Children in Middle School Want to Be Social While Volunteering
Youth aged 11 and 12 often want to be around their friends at all times. Parents can encourage volunteering by finding group activities for children and their friends.
For example, middle school-aged children can get together and help people in the community with yard work, painting or other household chores. This is often great for people who are disabled or elderly and don’t have the funds to hire someone for these often expensive tasks. Raking leaves, spreading mulch and planting flowers will give kids a sense of accomplishment when they can step back and see the results of their hard work.
Kids who are in middle school are developing a sense of independence and their own opinions. They benefit from being given opportunities to build their leadership skills. Parents might encourage them to teach technical skills to people who are younger or older than they are. Many people in the community have difficulty learning how to operate a computer, and kids aged 11 and 12 are the perfect age to sit down with them and walk them through the process.
Teens Volunteering Can Match Their Interests
Teens are so busy with school, friends and extracurricular activities that many kids ages 13 to 17 don’t think of volunteering as a worthwhile endeavor. However, parents can encourage volunteering that matches the interests of teens and their friends. Teens may even volunteer alongside their friends to promote social skills and to bond over positive activities.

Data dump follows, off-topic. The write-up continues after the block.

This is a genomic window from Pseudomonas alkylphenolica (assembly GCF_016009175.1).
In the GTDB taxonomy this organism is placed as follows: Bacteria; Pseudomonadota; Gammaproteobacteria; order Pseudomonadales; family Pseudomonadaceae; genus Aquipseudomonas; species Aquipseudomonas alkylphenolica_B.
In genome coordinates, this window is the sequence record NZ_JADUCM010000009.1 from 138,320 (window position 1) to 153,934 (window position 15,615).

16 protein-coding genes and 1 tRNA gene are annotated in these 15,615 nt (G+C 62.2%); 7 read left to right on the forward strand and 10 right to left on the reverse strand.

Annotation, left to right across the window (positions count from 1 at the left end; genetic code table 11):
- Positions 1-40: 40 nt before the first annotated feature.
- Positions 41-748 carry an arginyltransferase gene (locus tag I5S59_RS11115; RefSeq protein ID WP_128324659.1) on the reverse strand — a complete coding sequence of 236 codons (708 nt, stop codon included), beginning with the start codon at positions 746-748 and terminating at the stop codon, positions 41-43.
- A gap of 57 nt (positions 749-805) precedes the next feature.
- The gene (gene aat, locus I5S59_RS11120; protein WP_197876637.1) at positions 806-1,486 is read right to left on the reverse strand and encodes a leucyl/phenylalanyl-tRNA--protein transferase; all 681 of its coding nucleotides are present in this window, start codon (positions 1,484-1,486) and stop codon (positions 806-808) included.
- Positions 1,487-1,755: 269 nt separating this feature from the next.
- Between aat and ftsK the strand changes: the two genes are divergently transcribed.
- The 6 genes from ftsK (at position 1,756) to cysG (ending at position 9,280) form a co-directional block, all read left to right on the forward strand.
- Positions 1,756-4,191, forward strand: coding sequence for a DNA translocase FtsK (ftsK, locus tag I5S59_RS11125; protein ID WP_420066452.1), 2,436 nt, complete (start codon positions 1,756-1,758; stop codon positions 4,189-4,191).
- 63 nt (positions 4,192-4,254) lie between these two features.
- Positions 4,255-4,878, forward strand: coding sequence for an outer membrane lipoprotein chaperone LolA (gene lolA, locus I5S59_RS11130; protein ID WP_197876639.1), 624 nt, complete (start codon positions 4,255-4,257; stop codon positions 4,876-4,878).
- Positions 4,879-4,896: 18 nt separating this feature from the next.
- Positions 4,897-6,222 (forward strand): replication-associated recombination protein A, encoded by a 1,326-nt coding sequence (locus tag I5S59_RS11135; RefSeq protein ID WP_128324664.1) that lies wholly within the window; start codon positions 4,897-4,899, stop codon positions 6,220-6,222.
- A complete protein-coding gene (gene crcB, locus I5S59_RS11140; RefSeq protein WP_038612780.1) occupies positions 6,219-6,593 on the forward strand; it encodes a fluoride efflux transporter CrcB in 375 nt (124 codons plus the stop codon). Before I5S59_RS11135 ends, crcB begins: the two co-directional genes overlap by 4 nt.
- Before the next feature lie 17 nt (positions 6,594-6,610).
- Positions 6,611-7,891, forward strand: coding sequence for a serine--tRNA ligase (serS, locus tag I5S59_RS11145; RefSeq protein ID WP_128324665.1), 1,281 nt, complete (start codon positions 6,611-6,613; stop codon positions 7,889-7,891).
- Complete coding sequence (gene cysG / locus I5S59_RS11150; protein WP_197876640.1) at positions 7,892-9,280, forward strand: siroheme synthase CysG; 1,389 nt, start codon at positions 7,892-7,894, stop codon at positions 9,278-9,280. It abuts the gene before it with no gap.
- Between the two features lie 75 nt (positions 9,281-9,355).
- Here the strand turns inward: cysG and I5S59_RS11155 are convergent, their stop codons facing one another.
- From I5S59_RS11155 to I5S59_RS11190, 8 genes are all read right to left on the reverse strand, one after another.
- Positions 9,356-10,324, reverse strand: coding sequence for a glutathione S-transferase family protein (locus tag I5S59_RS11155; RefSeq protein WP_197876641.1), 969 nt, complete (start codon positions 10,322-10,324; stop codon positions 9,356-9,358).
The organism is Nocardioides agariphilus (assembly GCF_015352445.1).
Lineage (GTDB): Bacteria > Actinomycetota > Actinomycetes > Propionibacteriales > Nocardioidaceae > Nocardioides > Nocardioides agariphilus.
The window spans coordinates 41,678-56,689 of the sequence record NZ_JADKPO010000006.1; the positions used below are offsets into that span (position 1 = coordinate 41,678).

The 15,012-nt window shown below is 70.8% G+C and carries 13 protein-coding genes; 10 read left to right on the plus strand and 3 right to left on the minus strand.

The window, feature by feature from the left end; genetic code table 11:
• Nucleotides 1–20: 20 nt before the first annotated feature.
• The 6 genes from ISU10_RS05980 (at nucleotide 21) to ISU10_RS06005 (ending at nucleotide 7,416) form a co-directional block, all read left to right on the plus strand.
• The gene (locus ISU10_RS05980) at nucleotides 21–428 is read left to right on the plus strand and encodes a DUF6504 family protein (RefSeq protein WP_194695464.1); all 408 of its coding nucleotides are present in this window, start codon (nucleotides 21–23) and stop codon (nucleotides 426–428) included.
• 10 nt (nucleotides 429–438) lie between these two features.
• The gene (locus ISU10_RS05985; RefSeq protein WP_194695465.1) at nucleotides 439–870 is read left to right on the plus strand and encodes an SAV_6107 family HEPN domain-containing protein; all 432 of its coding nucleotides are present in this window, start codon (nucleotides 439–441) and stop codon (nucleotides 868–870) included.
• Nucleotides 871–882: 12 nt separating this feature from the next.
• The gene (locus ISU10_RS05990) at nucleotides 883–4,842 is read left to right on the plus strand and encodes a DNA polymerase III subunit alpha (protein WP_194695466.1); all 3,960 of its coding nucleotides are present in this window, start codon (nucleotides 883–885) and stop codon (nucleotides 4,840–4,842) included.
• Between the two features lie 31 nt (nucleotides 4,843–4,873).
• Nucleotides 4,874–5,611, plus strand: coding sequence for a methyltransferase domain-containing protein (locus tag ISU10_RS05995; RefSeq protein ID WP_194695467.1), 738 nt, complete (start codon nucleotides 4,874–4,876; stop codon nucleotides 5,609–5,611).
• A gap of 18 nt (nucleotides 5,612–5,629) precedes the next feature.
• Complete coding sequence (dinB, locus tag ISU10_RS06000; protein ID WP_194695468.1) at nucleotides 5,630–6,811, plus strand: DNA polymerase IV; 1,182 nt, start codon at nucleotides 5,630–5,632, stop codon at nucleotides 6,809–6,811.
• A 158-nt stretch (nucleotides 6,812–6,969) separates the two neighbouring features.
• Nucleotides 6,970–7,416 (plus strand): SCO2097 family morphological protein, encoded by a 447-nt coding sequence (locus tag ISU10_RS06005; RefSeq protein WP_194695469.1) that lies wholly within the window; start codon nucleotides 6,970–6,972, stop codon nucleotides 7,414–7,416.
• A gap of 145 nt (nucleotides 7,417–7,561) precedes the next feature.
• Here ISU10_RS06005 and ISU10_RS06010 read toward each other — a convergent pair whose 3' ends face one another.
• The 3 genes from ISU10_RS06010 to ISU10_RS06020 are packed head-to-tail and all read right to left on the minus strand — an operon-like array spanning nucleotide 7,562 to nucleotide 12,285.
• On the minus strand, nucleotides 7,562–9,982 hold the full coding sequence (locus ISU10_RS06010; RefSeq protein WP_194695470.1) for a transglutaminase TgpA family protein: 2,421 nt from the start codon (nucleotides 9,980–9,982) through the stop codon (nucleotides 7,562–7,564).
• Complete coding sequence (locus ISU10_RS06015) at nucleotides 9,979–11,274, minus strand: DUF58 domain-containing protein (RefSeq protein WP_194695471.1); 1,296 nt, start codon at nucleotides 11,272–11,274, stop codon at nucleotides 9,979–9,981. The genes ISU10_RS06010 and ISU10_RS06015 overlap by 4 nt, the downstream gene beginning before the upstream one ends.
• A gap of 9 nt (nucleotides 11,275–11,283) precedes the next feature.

For example, if a teen is interested in woodworking, they may be interested in building birdhouses for a local nature park. You can get in contact with wildlife personnel and ask if they have any tasks for a teen who is interested in using a hammer to create unique projects. Teens who are good with younger children may be encouraged to take part in programs that mentor kids younger than them. They might work with a school to tutor elementary children or teach kids how to play an instrument. Teens who begin working with children learn leadership skills and confidence that transfer into their adult lives.
Older Teens Can Volunteer Throughout the Community
Teens ages 18 and 19 have a plethora of volunteer opportunities throughout the community. They may be given additional responsibilities to guide younger volunteers as well.
Anyone aged 18 or older who wants to make a big difference in the life of a young child may opt to take part in the Big Brothers Big Sisters of America program. This program requires at least 12 hours of time per month for at least one year with a child—the little brother or little sister. Big brothers and big sisters often help younger children avoid difficult situations, serve as good role models and encourage their littles to take part in the community when they get older.
Kids of All Ages Should Be Encouraged to Volunteer
Volunteering is not limited by age. Literally, anyone can give their time to their community and people in need. Parents, teachers and other role models should not only encourage volunteering but also take part to lead by example